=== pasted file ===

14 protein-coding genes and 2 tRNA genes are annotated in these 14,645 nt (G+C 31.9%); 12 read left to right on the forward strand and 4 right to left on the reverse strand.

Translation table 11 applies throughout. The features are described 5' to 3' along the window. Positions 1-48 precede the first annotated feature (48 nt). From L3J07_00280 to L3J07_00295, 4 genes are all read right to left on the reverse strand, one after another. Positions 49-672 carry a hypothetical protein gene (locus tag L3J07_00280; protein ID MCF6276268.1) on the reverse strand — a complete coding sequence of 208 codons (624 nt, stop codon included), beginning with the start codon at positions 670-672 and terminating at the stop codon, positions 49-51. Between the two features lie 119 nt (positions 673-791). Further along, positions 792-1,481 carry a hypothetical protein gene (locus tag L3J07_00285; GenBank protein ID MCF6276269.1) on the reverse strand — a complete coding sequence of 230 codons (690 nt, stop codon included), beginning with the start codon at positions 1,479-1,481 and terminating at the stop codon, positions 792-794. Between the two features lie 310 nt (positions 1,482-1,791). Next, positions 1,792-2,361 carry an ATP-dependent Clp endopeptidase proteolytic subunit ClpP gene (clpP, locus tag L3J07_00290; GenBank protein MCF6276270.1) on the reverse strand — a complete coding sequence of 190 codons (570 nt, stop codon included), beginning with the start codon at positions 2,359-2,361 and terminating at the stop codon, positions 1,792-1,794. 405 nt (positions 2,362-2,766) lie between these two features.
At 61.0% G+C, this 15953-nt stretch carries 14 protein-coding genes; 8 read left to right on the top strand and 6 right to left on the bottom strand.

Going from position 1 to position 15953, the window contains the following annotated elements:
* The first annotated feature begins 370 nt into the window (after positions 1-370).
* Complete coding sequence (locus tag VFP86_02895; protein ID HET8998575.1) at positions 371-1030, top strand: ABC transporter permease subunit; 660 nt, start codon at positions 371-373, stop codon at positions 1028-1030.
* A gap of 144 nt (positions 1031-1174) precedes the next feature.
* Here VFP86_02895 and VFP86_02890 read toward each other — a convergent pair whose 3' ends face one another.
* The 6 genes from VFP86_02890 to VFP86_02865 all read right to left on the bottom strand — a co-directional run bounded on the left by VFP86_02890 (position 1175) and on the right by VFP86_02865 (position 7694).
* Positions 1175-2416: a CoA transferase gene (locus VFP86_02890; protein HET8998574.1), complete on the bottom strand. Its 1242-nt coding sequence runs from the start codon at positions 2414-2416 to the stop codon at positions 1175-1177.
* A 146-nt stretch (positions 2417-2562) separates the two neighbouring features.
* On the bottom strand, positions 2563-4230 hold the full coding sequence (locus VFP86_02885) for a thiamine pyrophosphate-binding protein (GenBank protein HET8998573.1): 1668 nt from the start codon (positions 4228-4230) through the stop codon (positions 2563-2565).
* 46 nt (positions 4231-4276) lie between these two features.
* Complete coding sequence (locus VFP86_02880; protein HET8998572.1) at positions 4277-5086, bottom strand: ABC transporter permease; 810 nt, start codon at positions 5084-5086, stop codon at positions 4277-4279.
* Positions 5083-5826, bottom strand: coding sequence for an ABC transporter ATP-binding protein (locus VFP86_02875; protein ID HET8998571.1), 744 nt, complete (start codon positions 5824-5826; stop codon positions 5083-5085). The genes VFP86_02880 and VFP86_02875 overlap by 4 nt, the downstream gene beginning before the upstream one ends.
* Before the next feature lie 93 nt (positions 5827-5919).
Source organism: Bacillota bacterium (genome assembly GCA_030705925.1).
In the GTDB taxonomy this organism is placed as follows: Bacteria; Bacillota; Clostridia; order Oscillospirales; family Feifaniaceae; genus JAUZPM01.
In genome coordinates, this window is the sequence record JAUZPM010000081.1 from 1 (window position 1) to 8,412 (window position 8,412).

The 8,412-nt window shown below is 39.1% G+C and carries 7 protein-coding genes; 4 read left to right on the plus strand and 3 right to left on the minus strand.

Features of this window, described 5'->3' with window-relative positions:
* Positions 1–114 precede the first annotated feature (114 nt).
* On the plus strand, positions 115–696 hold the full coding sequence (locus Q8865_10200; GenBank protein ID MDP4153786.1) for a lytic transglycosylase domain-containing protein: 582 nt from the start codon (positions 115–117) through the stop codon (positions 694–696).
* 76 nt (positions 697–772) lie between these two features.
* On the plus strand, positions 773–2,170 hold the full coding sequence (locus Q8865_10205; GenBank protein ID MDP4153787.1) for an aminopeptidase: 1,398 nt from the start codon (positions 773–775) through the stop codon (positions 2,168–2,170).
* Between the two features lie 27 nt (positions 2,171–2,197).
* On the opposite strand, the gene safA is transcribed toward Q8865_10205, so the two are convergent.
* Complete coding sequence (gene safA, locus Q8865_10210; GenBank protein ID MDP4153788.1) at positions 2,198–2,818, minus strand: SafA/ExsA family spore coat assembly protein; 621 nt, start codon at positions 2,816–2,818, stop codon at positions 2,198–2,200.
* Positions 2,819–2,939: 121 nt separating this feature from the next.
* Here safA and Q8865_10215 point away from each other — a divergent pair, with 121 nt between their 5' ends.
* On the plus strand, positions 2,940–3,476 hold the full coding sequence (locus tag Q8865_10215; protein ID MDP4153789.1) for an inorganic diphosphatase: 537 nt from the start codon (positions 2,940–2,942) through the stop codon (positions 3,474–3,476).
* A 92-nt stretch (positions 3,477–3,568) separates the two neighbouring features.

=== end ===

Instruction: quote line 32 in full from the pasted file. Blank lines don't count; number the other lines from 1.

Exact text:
* A 92-nt stretch (positions 3,477–3,568) separates the two neighbouring features.